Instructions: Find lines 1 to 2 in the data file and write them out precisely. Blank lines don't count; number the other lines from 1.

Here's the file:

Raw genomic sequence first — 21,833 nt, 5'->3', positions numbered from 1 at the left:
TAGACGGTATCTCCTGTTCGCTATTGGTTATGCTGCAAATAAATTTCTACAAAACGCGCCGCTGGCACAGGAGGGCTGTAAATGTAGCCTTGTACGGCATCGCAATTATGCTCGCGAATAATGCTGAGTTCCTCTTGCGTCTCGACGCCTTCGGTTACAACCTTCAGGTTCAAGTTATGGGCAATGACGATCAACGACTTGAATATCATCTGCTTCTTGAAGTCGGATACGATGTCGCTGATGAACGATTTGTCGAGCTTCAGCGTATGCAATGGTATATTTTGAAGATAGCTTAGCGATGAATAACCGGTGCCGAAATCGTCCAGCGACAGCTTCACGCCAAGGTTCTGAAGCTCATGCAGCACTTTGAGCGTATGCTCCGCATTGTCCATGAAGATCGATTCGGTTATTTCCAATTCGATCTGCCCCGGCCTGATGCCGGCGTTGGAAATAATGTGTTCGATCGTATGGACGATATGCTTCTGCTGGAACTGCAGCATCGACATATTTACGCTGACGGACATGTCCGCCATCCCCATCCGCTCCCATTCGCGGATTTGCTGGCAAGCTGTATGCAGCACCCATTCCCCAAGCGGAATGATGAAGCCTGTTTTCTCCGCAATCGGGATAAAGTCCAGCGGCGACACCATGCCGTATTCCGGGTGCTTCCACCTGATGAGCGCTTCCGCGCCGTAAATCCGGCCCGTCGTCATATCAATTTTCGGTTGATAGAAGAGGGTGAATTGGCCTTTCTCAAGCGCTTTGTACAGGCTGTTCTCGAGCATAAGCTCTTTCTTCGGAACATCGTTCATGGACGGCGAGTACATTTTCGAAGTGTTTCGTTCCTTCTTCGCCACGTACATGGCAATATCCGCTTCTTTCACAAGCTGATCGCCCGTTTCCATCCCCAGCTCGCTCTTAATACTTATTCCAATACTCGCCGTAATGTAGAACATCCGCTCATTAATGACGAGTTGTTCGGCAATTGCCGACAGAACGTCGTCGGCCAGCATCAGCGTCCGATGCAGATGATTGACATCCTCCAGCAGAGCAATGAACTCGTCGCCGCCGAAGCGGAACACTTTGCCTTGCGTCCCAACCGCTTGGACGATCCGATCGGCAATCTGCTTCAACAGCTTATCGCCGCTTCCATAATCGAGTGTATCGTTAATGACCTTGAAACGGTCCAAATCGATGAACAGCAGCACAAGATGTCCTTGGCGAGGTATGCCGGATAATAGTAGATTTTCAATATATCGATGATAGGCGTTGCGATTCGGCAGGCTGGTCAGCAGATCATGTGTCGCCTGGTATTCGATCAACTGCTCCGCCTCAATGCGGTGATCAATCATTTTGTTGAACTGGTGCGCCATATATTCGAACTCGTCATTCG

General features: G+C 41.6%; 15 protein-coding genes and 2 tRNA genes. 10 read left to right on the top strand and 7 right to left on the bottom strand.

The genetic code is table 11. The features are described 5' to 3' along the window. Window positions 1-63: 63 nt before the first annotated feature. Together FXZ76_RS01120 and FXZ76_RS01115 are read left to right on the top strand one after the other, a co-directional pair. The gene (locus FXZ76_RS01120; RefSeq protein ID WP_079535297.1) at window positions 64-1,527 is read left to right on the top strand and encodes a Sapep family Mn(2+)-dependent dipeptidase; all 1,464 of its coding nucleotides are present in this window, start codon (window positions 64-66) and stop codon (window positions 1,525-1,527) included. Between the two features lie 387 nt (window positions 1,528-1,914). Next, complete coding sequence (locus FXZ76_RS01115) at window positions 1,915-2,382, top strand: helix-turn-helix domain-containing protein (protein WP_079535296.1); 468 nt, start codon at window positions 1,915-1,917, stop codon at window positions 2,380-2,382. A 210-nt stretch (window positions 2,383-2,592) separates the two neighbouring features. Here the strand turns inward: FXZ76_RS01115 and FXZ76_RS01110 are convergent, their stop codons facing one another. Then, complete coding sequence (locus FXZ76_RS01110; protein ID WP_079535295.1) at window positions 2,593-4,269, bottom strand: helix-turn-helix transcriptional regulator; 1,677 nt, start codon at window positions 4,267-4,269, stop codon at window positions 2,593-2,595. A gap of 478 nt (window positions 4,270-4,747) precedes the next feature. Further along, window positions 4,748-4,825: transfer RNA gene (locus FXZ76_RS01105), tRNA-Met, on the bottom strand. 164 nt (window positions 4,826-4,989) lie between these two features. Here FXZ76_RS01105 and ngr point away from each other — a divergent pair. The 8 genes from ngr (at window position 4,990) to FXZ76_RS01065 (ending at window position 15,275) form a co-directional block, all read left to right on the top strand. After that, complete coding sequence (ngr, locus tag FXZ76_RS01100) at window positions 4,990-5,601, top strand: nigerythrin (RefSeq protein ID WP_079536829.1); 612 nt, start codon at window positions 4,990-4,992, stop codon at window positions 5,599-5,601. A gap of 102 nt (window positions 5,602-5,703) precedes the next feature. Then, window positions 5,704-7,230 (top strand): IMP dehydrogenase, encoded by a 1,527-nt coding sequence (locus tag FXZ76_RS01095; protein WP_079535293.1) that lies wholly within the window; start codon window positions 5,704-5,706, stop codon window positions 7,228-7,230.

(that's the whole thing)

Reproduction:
Raw genomic sequence first — 21,833 nt, 5'->3', positions numbered from 1 at the left:
TAGACGGTATCTCCTGTTCGCTATTGGTTATGCTGCAAATAAATTTCTACAAAACGCGCCGCTGGCACAGGAGGGCTGTAAATGTAGCCTTGTACGGCATCGCAATTATGCTCGCGAATAATGCTGAGTTCCTCTTGCGTCTCGACGCCTTCGGTTACAACCTTCAGGTTCAAGTTATGGGCAATGACGATCAACGACTTGAATATCATCTGCTTCTTGAAGTCGGATACGATGTCGCTGATGAACGATTTGTCGAGCTTCAGCGTATGCAATGGTATATTTTGAAGATAGCTTAGCGATGAATAACCGGTGCCGAAATCGTCCAGCGACAGCTTCACGCCAAGGTTCTGAAGCTCATGCAGCACTTTGAGCGTATGCTCCGCATTGTCCATGAAGATCGATTCGGTTATTTCCAATTCGATCTGCCCCGGCCTGATGCCGGCGTTGGAAATAATGTGTTCGATCGTATGGACGATATGCTTCTGCTGGAACTGCAGCATCGACATATTTACGCTGACGGACATGTCCGCCATCCCCATCCGCTCCCATTCGCGGATTTGCTGGCAAGCTGTATGCAGCACCCATTCCCCAAGCGGAATGATGAAGCCTGTTTTCTCCGCAATCGGGATAAAGTCCAGCGGCGACACCATGCCGTATTCCGGGTGCTTCCACCTGATGAGCGCTTCCGCGCCGTAAATCCGGCCCGTCGTCATATCAATTTTCGGTTGATAGAAGAGGGTGAATTGGCCTTTCTCAAGCGCTTTGTACAGGCTGTTCTCGAGCATAAGCTCTTTCTTCGGAACATCGTTCATGGACGGCGAGTACATTTTCGAAGTGTTTCGTTCCTTCTTCGCCACGTACATGGCAATATCCGCTTCTTTCACAAGCTGATCGCCCGTTTCCATCCCCAGCTCGCTCTTAATACTTATTCCAATACTCGCCGTAATGTAGAACATCCGCTCATTAATGACGAGTTGTTCGGCAATTGCCGACAGAACGTCGTCGGCCAGCATCAGCGTCCGATGCAGATGATTGACATCCTCCAGCAGAGCAATGAACTCGTCGCCGCCGAAGCGGAACACTTTGCCTTGCGTCCCAACCGCTTGGACGATCCGATCGGCAATCTGCTTCAACAGCTTATCGCCGCTTCCATAATCGAGTGTATCGTTAATGACCTTGAAACGGTCCAAATCGATGAACAGCAGCACAAGATGTCCTTGGCGAGGTATGCCGGATAATAGTAGATTTTCAATATATCGATGATAGGCGTTGCGATTCGGCAGGCTGGTCAGCAGATCATGTGTCGCCTGGTATTCGATCAACTGCTCCGCCTCAATGCGGTGATCAATCATTTTGTTGAACTGGTGCGCCATATATTCGAACTCGTCATTCG